Programmers Like Being In Control - Until You Hit Cancer, When You Aren't

May 22, 2009

My mom was just diagnosed with lung cancer, despite being a lifelong non-smoker. Although both my dad and her's smoked much of their lives, neither ever got the disease. We are still waiting for the oncologist appointment to get the details. At 78 lung cancer is common (although only about 15% happen to non-smokers) but although there are many treatments depending on the precise variety and phase, the prognosis is rarely good.

As a programmer I am always confident in my ability to code anything, debug anything broken, find some way to make things work. Programmers in general like to be in control, our comfort zone increases the more source we can look at, the better tools we have, the more expressive and productive our languages, frameworks and environments are, and the more we can manage how the code is written. It's when something gets in our way, keeps us from doing it the best way we known how, or simply impedes our progress that we get antsy, angry or antagonistic. We live in a world of our own making, where we can actually change everything to suit the coding need. Create a new language, write a new framework, even code a new operating system if necessary. Of course the reality is there will be limitations of money, time, management, etc. Still we linger in our desire to make things work in whatever manner we desire.

In facing her cancer, I look at an enemy I can do nothing about. The source code is mostly unknown or hard to decipher (understand what DNA really does is like comprehending 100,000 pages of APL code, character wrapped) , the debuggers are terrible and expensive, gray areas abound, there is no way to reboot, you can't easily make changes to see what happens without possibly losing the patient. Biological systems are oddly non-logical; it's like every copy of the program is slightly different. Sometimes you have no clue what is actually wrong. In my mom's case she had 0 symptoms until a few weeks ago, and then only what appeared to be a simple cold. A program that runs perfectly for 78 years and then crashes? No such thing.

Feeling helpless as your code crashes is usually followed up by figuring out what went wrong. But with life it's more like seeing your plane's wings fall off and knowing you can't stick them back on real quick, or wait until you hit the earth and start up the debugger.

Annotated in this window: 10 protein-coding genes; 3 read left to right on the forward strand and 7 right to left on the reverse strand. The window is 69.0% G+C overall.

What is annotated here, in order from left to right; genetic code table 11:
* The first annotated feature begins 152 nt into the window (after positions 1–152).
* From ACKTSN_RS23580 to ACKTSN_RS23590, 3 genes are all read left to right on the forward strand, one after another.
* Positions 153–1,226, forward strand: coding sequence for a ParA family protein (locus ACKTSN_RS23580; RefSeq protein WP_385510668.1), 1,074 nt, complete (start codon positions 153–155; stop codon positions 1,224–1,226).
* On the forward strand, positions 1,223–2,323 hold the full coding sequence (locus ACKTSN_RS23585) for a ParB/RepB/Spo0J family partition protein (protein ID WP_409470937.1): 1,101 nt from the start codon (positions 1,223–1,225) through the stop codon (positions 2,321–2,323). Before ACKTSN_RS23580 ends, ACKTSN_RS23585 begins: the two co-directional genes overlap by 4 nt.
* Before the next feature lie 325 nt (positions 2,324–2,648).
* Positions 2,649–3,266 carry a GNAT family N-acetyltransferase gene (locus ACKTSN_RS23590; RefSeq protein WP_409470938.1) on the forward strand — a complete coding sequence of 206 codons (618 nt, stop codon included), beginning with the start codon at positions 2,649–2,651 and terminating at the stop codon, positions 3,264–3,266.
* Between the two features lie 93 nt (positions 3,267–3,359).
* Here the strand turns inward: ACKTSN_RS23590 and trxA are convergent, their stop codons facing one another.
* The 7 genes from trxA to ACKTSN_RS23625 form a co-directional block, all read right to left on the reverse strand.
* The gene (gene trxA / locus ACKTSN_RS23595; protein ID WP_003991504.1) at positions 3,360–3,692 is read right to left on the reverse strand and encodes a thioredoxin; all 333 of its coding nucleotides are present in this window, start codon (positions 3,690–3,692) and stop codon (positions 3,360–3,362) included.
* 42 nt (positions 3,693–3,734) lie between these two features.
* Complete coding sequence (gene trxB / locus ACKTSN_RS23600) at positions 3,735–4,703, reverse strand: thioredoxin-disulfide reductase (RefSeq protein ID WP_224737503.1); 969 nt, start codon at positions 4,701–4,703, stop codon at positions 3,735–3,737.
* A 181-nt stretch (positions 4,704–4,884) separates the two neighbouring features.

I enjoy watch House on TV since the stories are based on real doctor's experiences (there is a diagnostician running the show, although the timeframes are often compressed) and always thought diagnostics was like debugging code, but when you face real people the analogy loses its punch. Of course if I was a doctor I would know more (I started college as pre-med but made a D in anatomy) but even talking with friends who are doctors, there is such a huge body of things that can go wrong, and limited ability to always get the real problem, that sometimes you have to hope for luck.

At least with my mom the diagnosis is fairly common and understood. My dad died of hemochromatosis, which is where the body piles up iron in all the organs until everything shuts down. Before the mid-80's many doctors didn't even know it was a problem or would recognize it; his final doctor was a recent graduate and knew its signs but it was too late. Today it's one of the easiest diseases to treat if you discover it, basically regular blood-letting. In his case the lack of knowledge was fatal. If I have source code I can find a problem I never knew existed, if it's closed-source I can at least ask someone who does have it (and hope they want to help). In medicine it's like much of the code is encrypted or lost.

So here I am not in control and have to depend on other's ability and on medicines still primitive solutions to cancer. Cut it out or blast it with radiation and fatal drugs; like attempting to build a transtator with stone tools and bear knives (Spock quote). In my almost 28 years of professional programming I've seen generations of changes happen in our industry but the pace of medicine never moves at that same speed. Most people who get lung cancer will never see 5 more years. My code in Deltagraph has now been continuously maintained for more than 20 years now and has to be incredibly nasty by now, yet it still works even though the original development team wanted to chuck it after 5 years. There are Cobol programs still in use after 40 years or more. Sure people live longer than that but not with the same productivity and with constant updating.

So meanwhile my sister (a VP at IBM) and I will see what happens and how we will support our mom. Coming from a profession were anything is possible since we can control our own universe it will be hard to have no control over anything but have to continue on faith, hope and love.